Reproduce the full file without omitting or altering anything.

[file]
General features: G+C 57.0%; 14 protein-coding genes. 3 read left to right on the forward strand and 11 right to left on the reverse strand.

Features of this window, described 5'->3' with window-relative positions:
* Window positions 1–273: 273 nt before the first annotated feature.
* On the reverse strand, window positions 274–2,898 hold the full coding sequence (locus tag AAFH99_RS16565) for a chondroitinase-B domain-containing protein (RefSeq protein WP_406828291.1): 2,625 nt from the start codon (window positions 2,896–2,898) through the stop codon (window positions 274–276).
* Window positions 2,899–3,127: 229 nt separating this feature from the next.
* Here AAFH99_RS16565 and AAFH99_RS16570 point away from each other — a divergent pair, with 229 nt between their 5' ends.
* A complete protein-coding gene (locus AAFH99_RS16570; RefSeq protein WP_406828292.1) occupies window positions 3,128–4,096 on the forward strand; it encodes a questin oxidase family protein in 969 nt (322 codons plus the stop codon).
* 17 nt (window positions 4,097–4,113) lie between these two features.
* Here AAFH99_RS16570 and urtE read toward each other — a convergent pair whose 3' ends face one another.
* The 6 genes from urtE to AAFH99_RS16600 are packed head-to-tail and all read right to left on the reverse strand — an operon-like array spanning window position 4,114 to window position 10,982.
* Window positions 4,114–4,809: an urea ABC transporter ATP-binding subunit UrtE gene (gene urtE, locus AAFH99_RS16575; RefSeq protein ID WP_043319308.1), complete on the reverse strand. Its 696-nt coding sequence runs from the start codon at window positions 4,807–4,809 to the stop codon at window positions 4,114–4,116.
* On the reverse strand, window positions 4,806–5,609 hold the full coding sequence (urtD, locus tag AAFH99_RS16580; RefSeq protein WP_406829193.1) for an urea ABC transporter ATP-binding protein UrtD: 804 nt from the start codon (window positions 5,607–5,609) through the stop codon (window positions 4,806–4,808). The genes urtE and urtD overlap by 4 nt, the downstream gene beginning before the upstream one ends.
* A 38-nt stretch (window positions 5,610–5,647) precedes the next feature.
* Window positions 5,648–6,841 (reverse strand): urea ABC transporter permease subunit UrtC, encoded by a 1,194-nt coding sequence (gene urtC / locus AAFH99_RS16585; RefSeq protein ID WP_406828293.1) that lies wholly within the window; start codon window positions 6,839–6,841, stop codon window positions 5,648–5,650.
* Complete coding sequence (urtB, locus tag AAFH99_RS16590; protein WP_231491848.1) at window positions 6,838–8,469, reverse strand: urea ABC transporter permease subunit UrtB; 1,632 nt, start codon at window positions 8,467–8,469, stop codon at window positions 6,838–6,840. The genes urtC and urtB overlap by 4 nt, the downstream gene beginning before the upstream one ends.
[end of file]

General features: G+C 57.0%; 14 protein-coding genes. 3 read left to right on the forward strand and 11 right to left on the reverse strand.

Features of this window, described 5'->3' with window-relative positions:
* Window positions 1–273: 273 nt before the first annotated feature.
* On the reverse strand, window positions 274–2,898 hold the full coding sequence (locus tag AAFH99_RS16565) for a chondroitinase-B domain-containing protein (RefSeq protein WP_406828291.1): 2,625 nt from the start codon (window positions 2,896–2,898) through the stop codon (window positions 274–276).
* Window positions 2,899–3,127: 229 nt separating this feature from the next.
* Here AAFH99_RS16565 and AAFH99_RS16570 point away from each other — a divergent pair, with 229 nt between their 5' ends.
* A complete protein-coding gene (locus AAFH99_RS16570; RefSeq protein WP_406828292.1) occupies window positions 3,128–4,096 on the forward strand; it encodes a questin oxidase family protein in 969 nt (322 codons plus the stop codon).
* 17 nt (window positions 4,097–4,113) lie between these two features.
* Here AAFH99_RS16570 and urtE read toward each other — a convergent pair whose 3' ends face one another.
* The 6 genes from urtE to AAFH99_RS16600 are packed head-to-tail and all read right to left on the reverse strand — an operon-like array spanning window position 4,114 to window position 10,982.
* Window positions 4,114–4,809: an urea ABC transporter ATP-binding subunit UrtE gene (gene urtE, locus AAFH99_RS16575; RefSeq protein ID WP_043319308.1), complete on the reverse strand. Its 696-nt coding sequence runs from the start codon at window positions 4,807–4,809 to the stop codon at window positions 4,114–4,116.
* On the reverse strand, window positions 4,806–5,609 hold the full coding sequence (urtD, locus tag AAFH99_RS16580; RefSeq protein WP_406829193.1) for an urea ABC transporter ATP-binding protein UrtD: 804 nt from the start codon (window positions 5,607–5,609) through the stop codon (window positions 4,806–4,808). The genes urtE and urtD overlap by 4 nt, the downstream gene beginning before the upstream one ends.
* A 38-nt stretch (window positions 5,610–5,647) precedes the next feature.
* Window positions 5,648–6,841 (reverse strand): urea ABC transporter permease subunit UrtC, encoded by a 1,194-nt coding sequence (gene urtC / locus AAFH99_RS16585; RefSeq protein ID WP_406828293.1) that lies wholly within the window; start codon window positions 6,839–6,841, stop codon window positions 5,648–5,650.
* Complete coding sequence (urtB, locus tag AAFH99_RS16590; protein WP_231491848.1) at window positions 6,838–8,469, reverse strand: urea ABC transporter permease subunit UrtB; 1,632 nt, start codon at window positions 8,467–8,469, stop codon at window positions 6,838–6,840. The genes urtC and urtB overlap by 4 nt, the downstream gene beginning before the upstream one ends.